But some aspects of the matrix may render this unavailable to the body. For instance, soya and wheat contain phytates, fibre that binds to iron and transports it through the digestive tract unabsorbed.
Experts continue to wrestle with the issue of iron bioavailability from different foods; it is possible, for example, that the processing of the Impossible Burger may break down some of the phytates and make iron more bioavailable. But in general only 5-12% of the iron in a strict vegetarian diet is absorbed, compared to 14-18% from a mixed diet that includes meat.
Unlike the lab grown meat which debuted in 2013, the Impossible Burger is said to be made from ‘plant products’.
Yet, Impossible Foods founder Patrick O. Brown and COO/CFO David Lee didn’t go out into the back garden together and pick a bunch of veg and turn it into a burger. This is a highly processed product made in a way that is not so much vegetarian as vat-etarian.
The assumption behind it is that if you can make it look the same, feel the same and ‘bleed’ the same then no one will notice the difference between it and a regular meat pattie.
It’s not entirely clear that taste tests have shown this to be true, and this burger is several steps removed from its plant-origins. To get the wheat and soya proteins to clump together like those in meat, and therefore give the burger some ‘bite’, they need to be ‘plasticised’.
Water and powdered proteins are poured into a machine with two long, intertwined screw-like shafts. The mix is churned through these whilst alternatively being heated and cooled to turn it into fibres that can be moulded together in a burger shape and have a meat-like bite.
This extrusion process is the same basic one used to make plastic from maize or soya.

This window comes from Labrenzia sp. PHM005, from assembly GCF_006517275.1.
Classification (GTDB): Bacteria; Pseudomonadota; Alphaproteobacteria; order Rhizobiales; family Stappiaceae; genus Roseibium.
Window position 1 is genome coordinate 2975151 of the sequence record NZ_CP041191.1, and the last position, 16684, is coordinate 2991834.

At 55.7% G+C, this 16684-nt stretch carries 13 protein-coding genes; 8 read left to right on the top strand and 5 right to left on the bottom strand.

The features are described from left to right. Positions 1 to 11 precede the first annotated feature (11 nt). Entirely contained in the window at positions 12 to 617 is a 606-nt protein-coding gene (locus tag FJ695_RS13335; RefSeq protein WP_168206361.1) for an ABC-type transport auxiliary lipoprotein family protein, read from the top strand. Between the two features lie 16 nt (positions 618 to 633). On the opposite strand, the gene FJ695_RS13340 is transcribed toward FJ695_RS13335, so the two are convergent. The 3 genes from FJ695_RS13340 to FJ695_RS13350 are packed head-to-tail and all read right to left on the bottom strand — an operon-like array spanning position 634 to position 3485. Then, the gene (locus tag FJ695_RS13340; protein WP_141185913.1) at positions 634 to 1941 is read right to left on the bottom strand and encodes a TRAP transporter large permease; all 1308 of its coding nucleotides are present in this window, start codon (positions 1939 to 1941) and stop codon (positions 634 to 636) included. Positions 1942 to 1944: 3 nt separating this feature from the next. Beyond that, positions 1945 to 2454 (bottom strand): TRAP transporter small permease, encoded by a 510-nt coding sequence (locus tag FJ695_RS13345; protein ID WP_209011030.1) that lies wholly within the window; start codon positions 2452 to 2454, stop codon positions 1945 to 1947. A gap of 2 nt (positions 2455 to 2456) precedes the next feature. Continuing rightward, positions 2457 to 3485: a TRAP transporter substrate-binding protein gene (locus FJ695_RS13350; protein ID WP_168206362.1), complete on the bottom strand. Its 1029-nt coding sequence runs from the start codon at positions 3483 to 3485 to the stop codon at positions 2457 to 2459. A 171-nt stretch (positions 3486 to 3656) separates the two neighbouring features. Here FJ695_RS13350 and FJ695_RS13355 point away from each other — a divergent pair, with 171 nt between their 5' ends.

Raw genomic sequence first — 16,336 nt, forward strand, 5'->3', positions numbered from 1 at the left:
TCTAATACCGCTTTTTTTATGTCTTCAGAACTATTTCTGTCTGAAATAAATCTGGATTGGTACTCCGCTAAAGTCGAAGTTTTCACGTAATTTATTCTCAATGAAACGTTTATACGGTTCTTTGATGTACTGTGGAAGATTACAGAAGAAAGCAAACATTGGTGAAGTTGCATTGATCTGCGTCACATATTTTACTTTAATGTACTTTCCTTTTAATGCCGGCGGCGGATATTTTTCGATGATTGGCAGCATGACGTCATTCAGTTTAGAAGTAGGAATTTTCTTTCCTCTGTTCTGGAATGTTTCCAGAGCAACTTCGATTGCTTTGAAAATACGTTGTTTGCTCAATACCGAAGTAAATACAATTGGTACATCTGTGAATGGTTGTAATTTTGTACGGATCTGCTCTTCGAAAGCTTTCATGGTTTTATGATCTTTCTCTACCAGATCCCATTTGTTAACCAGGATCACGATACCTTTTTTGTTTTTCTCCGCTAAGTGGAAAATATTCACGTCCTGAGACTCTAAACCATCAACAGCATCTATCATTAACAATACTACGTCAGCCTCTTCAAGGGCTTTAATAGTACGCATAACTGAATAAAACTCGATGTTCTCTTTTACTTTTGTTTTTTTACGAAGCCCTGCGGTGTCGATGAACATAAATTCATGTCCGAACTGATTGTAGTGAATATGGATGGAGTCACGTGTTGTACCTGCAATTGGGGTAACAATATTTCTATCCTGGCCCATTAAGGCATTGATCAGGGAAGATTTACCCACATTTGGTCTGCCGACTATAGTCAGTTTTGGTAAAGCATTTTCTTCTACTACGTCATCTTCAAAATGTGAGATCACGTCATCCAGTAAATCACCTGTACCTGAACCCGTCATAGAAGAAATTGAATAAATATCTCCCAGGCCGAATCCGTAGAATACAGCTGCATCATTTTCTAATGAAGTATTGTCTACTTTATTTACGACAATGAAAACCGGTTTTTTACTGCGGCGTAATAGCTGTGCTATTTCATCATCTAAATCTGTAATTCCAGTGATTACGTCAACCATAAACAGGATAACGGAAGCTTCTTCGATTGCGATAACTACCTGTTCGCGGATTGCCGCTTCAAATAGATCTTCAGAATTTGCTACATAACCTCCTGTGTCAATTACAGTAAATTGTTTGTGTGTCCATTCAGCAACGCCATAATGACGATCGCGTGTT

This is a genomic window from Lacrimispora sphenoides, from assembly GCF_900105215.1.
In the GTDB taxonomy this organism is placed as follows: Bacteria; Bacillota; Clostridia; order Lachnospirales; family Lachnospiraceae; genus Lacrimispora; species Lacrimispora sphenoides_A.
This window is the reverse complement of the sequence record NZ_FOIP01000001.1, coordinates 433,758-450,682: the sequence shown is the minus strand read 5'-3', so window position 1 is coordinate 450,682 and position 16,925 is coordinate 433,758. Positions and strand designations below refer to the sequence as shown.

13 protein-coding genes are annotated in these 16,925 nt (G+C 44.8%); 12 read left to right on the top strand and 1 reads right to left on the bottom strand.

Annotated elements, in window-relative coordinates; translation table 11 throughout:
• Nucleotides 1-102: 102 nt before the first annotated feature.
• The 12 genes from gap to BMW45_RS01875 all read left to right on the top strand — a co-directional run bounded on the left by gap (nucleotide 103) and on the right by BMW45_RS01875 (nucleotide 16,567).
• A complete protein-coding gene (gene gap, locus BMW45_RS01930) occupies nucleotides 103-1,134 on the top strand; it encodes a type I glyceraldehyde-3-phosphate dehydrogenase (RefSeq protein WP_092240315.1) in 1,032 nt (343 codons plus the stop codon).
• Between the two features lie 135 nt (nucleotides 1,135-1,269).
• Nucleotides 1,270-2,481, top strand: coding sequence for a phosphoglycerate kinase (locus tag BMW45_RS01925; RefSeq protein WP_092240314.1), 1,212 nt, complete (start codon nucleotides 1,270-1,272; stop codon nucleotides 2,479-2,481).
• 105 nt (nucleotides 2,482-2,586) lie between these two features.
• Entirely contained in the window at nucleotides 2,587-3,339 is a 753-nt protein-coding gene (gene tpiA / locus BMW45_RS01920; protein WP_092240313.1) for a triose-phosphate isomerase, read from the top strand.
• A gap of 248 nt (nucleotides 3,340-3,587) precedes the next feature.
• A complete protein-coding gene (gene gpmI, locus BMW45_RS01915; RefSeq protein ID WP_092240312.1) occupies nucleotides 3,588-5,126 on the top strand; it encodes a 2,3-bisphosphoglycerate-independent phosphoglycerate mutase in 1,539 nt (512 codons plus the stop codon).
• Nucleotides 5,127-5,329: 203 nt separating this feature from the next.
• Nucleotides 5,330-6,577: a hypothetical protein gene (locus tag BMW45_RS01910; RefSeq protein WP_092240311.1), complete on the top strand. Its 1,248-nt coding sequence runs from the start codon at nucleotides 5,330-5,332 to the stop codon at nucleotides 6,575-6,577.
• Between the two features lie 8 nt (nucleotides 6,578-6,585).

Starting at the lower end of the market with one of the world’s favourite fast foods is, of course, a clever way to try and hide the potential shortcomings of plastic food.
Most of us can barely identify the meat in a ‘real’ ground beef burger – which is why not so long ago Burger King had to come clean about the horsemeat in its burgers. Burgers from Tesco, Lidl, Aldi, Iceland and Dunnes Stores in the UK were similarly found to contain horsemeat. In fact the Tesco’s ‘everyday value burgers’ were almost one third horsemeat.
Shoved between two large pieces of bread and slathered with mayonnaise, ketchup, mustard, pickles, tomatoes, lettuce and maybe even cheese, almost any meat analogue can hold its own for a meal to two.
The same could be said for other cheap eats like ‘wraps’. This may be why US chef Mark Bittman, famously said he could not tell the difference between a wrap containing real chicken and one with Beyond Meat brand chicken strips with all the trimmings.
But the question remains as to whether this kind of highly-processed food can ever be eaten on its own and whether this really is what we want to be eating for the rest of our lives.
Some of the new proposed fake meats are whizzed up in a lab, often in large vats – a process that is not so much vegetarian as vat-etarian.
It’s doubtful that any lab-based product will ever be scaleable to meet current consumption and trying to do so will quickly reveal the inefficiency of lab-based products, not the least of which is the energy they require for instance for heating, refrigeration and other processes.
It’s important also to remember that laboratory food is as prone to contamination – perhaps even more so – as most food processing plants. With increasingly poor oversight on our food system it’s an accident waiting to happen.
Some fake meats are made from products that, while they may work or even seem sustainable on a very small scale will never be able to replace meat in the volumes in which we currently eat it.
Lupin is an example of this. There will never be enough lupin the world to replace our current meat consumption. It will remain a small and expensive alternative.
On the other hand, some meat substitutes are made from crops we have plenty of, like soya. The agricultural world is already overrun with large, damaging monocultures of soya, a large proportion of which is genetically modified and most of which are being fed to animals or turned into biofuels. In fact, nearly half of the soya currently grown is made into food for cars instead of people.
Even if you take animal feed out of the equation, it is likely that we will need more – not fewer – soya fields to meet demand for fake meats (assuming there is demand – again this has yet to be conclusively demonstrated).
And let’s be clear. There’s nothing ethical about soya. The industry is run by large, ruthless companies that wantonly destroy land and the livelihoods of small, powerless farmers. Ask countries like Brazil and Argentina whether we need to grow more soya in order to build a vat-etarian utopia and the answer will be no.